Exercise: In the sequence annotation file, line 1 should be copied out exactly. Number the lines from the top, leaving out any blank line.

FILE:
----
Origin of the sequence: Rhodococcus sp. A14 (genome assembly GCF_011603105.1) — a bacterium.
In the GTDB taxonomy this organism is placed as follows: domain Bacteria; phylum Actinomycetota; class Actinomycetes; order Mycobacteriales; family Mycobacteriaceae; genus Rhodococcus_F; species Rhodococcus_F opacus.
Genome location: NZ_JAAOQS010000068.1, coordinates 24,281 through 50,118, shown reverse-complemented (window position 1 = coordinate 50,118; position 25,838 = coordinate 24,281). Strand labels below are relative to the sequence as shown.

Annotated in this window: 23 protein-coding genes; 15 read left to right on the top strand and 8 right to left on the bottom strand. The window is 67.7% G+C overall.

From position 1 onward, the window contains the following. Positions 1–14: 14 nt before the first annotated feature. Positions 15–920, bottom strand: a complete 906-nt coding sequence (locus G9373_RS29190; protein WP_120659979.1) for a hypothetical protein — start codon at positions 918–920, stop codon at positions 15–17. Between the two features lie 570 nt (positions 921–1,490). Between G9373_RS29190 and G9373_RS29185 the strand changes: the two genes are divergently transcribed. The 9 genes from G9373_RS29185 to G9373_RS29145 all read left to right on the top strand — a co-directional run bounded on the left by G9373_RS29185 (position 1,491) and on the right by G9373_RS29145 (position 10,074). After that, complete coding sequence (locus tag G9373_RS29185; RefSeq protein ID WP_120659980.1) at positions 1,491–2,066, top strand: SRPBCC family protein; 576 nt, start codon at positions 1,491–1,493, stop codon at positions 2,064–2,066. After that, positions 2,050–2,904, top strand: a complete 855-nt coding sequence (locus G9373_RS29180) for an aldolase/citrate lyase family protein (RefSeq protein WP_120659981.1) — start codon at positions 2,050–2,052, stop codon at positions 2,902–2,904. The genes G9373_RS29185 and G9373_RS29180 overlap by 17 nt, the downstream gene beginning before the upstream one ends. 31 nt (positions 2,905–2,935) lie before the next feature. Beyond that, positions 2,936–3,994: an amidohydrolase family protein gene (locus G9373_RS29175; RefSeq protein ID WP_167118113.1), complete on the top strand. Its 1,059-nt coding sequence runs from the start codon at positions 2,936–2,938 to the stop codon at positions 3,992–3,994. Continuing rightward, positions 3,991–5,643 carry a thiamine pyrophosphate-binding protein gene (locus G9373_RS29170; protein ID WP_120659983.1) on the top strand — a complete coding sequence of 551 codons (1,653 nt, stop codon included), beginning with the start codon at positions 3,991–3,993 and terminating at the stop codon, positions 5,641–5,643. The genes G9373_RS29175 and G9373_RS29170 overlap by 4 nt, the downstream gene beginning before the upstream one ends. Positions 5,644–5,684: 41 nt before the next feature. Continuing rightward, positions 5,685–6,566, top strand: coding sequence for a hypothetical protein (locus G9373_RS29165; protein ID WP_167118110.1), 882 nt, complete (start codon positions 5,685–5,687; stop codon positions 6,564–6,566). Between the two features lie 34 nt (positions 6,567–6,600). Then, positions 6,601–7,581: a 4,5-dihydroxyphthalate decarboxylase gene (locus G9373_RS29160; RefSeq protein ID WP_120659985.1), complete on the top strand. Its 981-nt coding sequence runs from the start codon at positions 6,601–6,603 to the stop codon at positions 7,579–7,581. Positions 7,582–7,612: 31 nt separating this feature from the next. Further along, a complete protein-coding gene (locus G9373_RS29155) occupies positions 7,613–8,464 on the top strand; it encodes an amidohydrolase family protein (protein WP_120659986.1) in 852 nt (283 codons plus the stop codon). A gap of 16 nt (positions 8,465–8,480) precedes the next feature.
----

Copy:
Origin of the sequence: Rhodococcus sp. A14 (genome assembly GCF_011603105.1) — a bacterium.